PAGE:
Profile of Charles BabcockEditor at Large, Cloud
Member Since: 11/15/2013
News & Commentary Posts: 3430
Charles Babcock is an editor-at-large for InformationWeek and author of Management Strategies for the Cloud Revolution, a McGraw-Hill book. He is the former editor-in-chief of Digital News, former software editor of Computerworld and former technology editor of Interactive Week. He is a graduate of Syracuse University where he obtained a bachelor's degree in journalism. He joined the publication in 2003.
Articles by Charles Babcock
posted in June 2007
One of the early adopters of GPL 3 will be the Samba Server project, which supplies file translation code between Linux and Windows.
The developer blogger community is speculating that a handful of Ajax tools may emerge as the only entry for third parties to the iPhone, via the Safari browser window.
Managers from two multinational companies share their tips on connecting employees, parts suppliers, other business partners, and outsourced software developers.
The company used fundamental techniques for improving the navigation of what is sometimes viewed as an opaque, 3 million page site.
I'd like to open my notebook to some revelations, comments, and maybe just plain trivia discovered in the pursuit of news on open source. For example, EnterpriseDB, which has billed itself as a replacement for Oracle databases, just replaced an Oracle system at FTD, the floral delivery service. And I thought "replacing Oracle" was just a clever marketing line from Andy Astor.
The framework will connect the application to databases and networks, leaving developers free to concentrate on user interactions and the business logic behind them.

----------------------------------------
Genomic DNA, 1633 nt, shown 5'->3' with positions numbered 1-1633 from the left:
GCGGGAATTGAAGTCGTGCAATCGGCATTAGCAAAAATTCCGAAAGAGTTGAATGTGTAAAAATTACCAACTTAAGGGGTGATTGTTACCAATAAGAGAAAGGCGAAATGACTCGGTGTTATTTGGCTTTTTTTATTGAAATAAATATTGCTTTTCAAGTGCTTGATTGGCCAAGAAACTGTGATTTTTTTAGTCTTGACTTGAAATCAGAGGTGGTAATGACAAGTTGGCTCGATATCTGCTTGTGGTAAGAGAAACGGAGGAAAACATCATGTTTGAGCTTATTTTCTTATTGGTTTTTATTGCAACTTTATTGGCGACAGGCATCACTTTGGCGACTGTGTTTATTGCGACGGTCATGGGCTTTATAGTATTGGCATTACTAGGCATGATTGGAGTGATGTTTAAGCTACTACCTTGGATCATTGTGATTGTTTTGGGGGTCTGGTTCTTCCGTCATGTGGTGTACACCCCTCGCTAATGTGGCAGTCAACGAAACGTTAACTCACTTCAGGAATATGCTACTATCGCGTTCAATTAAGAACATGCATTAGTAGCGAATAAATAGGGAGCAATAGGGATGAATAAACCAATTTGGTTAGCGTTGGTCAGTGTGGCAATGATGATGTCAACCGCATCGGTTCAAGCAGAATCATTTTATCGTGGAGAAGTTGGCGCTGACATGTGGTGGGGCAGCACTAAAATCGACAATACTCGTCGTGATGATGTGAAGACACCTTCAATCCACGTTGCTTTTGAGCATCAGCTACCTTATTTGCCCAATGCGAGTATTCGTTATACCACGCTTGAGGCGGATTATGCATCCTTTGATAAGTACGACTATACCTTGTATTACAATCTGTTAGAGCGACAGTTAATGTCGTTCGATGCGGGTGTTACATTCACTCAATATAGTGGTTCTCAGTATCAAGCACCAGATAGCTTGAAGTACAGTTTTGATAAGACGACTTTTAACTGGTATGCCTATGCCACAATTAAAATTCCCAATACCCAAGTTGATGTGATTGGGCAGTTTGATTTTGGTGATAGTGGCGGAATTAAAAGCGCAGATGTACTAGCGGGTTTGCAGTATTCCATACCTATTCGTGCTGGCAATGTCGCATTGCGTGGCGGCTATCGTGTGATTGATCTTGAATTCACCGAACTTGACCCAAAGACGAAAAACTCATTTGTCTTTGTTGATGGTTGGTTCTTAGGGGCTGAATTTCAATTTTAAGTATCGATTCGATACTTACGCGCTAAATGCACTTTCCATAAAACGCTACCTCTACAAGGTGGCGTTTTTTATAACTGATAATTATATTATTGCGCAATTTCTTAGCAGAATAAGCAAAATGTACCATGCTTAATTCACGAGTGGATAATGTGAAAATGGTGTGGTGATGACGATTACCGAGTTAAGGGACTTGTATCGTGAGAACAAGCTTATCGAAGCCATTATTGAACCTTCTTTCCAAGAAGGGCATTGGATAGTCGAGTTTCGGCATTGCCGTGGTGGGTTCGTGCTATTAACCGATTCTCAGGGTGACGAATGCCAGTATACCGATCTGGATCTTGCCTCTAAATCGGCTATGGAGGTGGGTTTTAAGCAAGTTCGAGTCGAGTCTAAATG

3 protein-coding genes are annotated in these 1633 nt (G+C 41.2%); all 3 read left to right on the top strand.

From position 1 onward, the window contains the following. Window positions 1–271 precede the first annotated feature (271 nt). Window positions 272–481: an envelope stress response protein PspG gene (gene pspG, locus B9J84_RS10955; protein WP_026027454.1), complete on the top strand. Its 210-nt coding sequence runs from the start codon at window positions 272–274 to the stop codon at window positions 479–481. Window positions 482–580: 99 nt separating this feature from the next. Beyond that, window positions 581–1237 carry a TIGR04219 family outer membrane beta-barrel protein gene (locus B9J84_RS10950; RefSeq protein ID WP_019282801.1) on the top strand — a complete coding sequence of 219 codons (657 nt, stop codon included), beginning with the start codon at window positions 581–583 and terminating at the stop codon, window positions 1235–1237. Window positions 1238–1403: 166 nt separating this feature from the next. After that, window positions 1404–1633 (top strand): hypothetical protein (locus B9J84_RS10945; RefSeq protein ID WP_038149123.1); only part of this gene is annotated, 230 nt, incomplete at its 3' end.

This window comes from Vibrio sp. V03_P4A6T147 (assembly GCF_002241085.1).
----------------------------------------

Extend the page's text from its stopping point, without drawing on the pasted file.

Few are using the technology, but momentum is building as vendors like HP expand offerings.
But so far, it's only virtual kumbaya. Neither vendor is saying how they're going to do it.
I watched Microsoft as a leading-edge company make has-beens out of those who couldn't keep up with its frenetic pace of Windows development. WordPerfect and Lotus 1-2-3 spring to mind. Now Microsoft, a little longer in the tooth itself, has found a way to make has-beens out of a new set of companies -- those that agree to pay Microsoft royalties on open source code.
Rational Team Concert aims to let members of a team dispersed around the world check their joint progress on a project, check the number of bugs and rate of bug fixes, and report in on their own work.
At the Linux Foundation Collaboration Summit, developers discussed the evolution of the operating system--and tried to shrug off the patent threat.
The Linux Foundation Collaboration Summit started off with a town-hall-style question-and-answer session with about 70 representatives of kernel developers, Linux users, and independent software vendors.
The start-up company that's been crawling open source project servers and collecting statistics for more than a year could pose competition to JBoss, GlassFish and Geronimo.
The company issued results of a TPC benchmark similar to one conducted by Microsoft on March 27.
BioWare is using StreamBase's Stream Processing Engine, which is able to analyze up to 350,000 messages per second, for tracking players' actions and movements.
Controversy swirls around the revised General Public License, and Microsoft keeps the heat on.
Tom Hanrahan brings to Microsoft 30 years of experience in engineering management and open source community development.
VMware's Infrastructure Suite lets hosted service providers take a step toward utility computing, where their customers pay for only the resources needed at the moment.
Judging by the reaction to Microsoft's patent assertions, open source advocates have been put on the defensive. But Rod Johnson, the developer of the popular Java framework, Spring, hasn't been thrown for a loss. "Open source is entrenched. Customers and software companies have too much at stake" to be swayed by Microsoft's saber rattling, he says.
Upgraded tools are designed to be more useful in producing and deploying services-oriented architectures on top of business processes.